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Exceptional unique pieces: Métiers d’Art Chagall & l’Opéra de Paris

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Timepiece number 1Vacheron Constantin

A tribute to art and cultureExceptional unique pieces: Métiers d’Art Chagall & l’Opéra de Paris

Having been a patron of the Paris National Opera for the past four years, Vacheron Constantin shares with this institution the art of precision, renewal and wonder. Technical and aesthetic mastery of this art depends on a number of artistic trades. In honour of this association, Vacheron Constantin has designed an exceptional series of fifteen unique watches as a tribute to the greatest composers of all time, the very same who were Marc Chagall’s inspiration for the monumental mural on the Opera Garnier’s ceiling.

The unique Métiers d’Art “Chagall & l’Opéra de Paris” series is a masterful illustration of one of the remarkable crafts in Art History, faithfully perpetuated by the Manufacture.

The first watch, presented at the gala evening held in the Palais Garnier on November 20th 2010 to celebrate the 30th anniversary of the Association pour le Rayonnement de l’Opéra National de Paris (AROP), the Friends of the Paris Opera & Ballet, features a faithful reproduction of the entire Chagall ceiling, using the time-honoured Geneva technique of Grand Feu enamelled miniature painting. The yellow gold case frames a 31.50 mm-diameter dial bearing a work that is actually spread over 200 square metres – an amazing feat in itself that is now preserved within the Vacheron Constantin Heritage collection.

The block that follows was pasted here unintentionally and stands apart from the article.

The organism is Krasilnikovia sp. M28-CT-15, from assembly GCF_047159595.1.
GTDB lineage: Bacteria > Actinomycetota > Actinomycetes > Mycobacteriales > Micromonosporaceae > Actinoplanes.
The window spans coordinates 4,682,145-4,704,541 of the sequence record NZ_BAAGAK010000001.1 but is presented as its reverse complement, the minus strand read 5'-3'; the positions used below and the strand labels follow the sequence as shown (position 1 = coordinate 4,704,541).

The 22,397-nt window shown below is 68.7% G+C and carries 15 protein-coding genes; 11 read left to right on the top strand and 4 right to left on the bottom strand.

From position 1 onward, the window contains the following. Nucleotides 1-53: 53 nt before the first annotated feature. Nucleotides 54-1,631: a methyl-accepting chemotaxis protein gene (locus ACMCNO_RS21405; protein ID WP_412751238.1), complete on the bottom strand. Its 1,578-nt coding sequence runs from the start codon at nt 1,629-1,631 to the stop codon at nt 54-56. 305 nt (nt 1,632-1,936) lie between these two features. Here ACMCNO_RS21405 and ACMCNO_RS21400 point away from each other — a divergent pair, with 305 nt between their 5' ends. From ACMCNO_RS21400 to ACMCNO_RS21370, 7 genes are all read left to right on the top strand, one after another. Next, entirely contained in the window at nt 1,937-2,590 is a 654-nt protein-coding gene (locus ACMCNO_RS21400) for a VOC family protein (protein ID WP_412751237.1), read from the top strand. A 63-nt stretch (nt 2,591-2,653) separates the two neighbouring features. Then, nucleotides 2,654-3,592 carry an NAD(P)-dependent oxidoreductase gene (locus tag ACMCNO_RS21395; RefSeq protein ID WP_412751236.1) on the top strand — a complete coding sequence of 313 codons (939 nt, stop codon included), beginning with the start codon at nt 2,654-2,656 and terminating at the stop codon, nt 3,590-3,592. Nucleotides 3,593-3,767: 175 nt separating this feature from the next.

The second watch will be unveiled at the fifth edition of the Journées des Métiers d’Art (Artistic Craft Days) organised in France by the French National Institute of Arts and Crafts (INMA) on April 1, 2 and 3, 2011. It showcases Chagall’s mural devoted to Tchaïkovski’s “Swan Lake” by reproducing every last detail of the great master’s painting.

The Métiers d’Art Chagall & l’Opéra de Paris « Hommage to P. I. Tchaïkovski » for Swan Lake

These unique miniature masterpieces embody the art of Grand Feu enamel painting, based on the centuries-old Geneva technique that has remained the exclusive preserve of a handful of artisans.